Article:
The University of Northampton is helping to tackle the long-term shortage of women working in science after hosting a special day of scientific activities for schoolgirls.
More than 80 Year 3 girls from 10 Northampton primary schools took part in the Getting The Buzz From Science day at the University on Wednesday July 8.
The event saw the seven and eight-year-olds take part in a series of science-themed workshops and challenges and hear from scientists from the University.
It’s hoped the annual event will spark an interest in science as a career for the pupils – as the industry has a dire shortage of female professionals.
In 2014, the Women in Science, Technology and Engineering (WISE) campaign, published data which showed that, although the number of women engineering professionals has doubled since 2012, they continue to represent less than 10 per cent of the workforce – the lowest proportion in Europe. To reach even a modest target of 30 per cent, WISE calculates that the UK would need one million additional women in the science, technology and engineering workforce.
John Sinclair, Dean of the School of Science and Technology at the University, said: “There’s a of female scientists and the School of Science and Technology has played a role in championing getting girls into a science for a long time.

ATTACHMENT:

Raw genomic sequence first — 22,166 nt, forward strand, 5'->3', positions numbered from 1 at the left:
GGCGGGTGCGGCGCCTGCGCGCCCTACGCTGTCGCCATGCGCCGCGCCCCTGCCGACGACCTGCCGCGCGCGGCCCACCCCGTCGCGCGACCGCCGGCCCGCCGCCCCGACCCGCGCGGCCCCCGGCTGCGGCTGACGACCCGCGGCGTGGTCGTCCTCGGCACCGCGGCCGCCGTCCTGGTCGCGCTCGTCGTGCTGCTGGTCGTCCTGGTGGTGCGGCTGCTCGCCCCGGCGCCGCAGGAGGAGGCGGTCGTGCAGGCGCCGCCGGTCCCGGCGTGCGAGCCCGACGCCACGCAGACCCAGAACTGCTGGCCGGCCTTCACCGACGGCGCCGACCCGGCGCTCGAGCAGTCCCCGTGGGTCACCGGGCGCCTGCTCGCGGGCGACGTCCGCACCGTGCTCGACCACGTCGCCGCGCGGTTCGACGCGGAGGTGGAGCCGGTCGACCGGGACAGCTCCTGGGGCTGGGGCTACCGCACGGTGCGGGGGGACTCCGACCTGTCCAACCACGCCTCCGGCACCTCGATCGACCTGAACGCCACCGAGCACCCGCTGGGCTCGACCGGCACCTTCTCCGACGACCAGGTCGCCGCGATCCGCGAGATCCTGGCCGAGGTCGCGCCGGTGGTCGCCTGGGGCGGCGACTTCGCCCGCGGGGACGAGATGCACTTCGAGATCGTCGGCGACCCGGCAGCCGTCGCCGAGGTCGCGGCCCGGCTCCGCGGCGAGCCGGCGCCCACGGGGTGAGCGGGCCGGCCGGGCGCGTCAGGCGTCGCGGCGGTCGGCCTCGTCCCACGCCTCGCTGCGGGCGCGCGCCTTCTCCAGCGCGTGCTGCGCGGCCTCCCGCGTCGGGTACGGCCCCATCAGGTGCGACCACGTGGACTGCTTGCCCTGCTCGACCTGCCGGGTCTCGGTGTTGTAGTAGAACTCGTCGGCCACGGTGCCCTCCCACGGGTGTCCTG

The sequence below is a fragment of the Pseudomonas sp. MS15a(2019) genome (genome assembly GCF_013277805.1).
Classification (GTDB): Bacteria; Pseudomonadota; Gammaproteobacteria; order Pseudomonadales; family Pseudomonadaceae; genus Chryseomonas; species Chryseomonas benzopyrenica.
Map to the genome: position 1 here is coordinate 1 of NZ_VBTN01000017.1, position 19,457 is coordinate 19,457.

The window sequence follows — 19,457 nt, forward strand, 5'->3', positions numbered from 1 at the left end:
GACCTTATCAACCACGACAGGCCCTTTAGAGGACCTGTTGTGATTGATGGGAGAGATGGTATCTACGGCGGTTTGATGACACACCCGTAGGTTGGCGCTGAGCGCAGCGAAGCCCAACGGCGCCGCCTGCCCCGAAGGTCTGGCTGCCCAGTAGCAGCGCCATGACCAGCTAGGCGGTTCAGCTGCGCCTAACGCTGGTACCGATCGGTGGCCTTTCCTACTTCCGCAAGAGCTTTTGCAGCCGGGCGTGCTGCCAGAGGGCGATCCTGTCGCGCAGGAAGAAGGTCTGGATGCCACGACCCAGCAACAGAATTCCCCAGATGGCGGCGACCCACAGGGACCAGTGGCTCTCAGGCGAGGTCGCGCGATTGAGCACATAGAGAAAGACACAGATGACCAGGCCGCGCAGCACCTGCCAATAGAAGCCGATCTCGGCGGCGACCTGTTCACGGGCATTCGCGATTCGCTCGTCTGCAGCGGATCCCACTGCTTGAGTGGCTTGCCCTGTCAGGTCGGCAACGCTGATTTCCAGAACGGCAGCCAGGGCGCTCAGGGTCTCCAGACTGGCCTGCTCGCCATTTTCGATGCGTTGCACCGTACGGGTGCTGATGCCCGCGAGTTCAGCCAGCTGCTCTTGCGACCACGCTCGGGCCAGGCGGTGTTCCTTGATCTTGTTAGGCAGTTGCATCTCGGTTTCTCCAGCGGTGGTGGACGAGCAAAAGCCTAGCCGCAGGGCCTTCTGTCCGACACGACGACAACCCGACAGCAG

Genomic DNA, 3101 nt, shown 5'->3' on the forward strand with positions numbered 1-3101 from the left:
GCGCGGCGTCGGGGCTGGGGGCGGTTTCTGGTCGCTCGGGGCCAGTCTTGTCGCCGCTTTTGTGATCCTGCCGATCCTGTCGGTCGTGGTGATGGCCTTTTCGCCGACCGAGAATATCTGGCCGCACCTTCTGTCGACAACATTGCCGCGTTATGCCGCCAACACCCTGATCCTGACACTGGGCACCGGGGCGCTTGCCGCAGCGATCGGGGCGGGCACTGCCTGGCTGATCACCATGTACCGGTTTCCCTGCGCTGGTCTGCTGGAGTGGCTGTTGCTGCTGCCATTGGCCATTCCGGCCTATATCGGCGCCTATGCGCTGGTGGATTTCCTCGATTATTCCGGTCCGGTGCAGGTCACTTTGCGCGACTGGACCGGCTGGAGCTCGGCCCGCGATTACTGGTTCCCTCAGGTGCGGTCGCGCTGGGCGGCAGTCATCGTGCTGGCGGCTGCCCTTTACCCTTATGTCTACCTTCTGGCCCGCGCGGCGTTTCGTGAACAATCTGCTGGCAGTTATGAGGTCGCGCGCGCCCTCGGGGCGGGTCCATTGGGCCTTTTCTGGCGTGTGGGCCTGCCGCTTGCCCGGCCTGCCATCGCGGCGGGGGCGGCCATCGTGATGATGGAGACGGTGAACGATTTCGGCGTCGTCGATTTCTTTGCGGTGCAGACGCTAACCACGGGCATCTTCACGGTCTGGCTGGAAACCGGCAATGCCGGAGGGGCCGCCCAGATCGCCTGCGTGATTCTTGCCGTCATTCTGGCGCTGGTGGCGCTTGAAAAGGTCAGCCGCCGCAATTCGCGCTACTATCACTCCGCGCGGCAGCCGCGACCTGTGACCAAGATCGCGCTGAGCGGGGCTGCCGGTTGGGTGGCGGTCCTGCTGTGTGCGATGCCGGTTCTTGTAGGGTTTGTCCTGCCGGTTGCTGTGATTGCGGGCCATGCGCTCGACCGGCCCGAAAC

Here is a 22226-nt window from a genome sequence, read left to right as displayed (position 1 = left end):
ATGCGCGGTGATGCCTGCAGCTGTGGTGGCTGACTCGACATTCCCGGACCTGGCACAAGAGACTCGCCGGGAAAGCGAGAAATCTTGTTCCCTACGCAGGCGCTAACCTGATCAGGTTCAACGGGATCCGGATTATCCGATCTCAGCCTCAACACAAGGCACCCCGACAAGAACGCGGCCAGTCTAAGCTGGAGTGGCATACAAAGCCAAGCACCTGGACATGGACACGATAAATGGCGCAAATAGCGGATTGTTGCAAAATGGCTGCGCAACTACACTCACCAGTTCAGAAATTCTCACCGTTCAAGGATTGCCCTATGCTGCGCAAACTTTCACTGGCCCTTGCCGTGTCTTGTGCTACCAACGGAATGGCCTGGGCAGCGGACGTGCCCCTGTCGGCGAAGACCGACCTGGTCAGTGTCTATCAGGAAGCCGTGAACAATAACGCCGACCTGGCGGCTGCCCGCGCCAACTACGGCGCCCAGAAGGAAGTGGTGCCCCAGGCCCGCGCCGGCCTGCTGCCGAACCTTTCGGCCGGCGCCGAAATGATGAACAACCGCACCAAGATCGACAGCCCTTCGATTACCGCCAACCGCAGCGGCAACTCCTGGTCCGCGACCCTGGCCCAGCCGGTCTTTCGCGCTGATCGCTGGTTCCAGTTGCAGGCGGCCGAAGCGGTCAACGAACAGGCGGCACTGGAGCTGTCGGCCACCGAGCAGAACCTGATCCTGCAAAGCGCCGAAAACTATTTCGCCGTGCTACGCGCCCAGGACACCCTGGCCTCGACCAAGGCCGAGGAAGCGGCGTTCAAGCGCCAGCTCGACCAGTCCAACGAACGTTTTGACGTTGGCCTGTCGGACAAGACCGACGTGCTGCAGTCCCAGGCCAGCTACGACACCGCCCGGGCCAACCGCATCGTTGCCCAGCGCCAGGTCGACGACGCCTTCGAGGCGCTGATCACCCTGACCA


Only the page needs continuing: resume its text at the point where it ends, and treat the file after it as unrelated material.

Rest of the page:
“It’s important to inspire girls at an early age, and make them understand that science isn’t just something you do in the classroom, but is an amazing career option.
“There are so many career possibilities within the sciences, and we hope that this event will really inspire the girls to consider them as they get older.”
The event included a welcome presentation from Ruth Copeland-Philips, Senior Lecturer in Waste Management at the University, a Knex ugly bug ball, hover board and air science from Atomic Science and a bee pollinator presentation from Jeff Ollerton, Professor of Biodiversity.
A series of workshops included punky pond life; my amazing brain; bugs, germs and things you can’t see; Anglian Water’s supply challenge and Mercedes engineering speed power parts. Psychology and maths workshops appeared for the first time this year led by staff and student STEM champions/ambassadors.
The primary schools taking part were Vernon Terrace, Bridgewater, Thorplands, St Mary’s, Kingsthorpe, Lings, Abington Vale, Barry, Ecton Brook and Lumbertubs.
The event was coordinated by Aim Higher Northamptonshire for the School of Science and Technology and the Higher Education Schools Engagement Team from the University’s Centre for Employability and Engagement.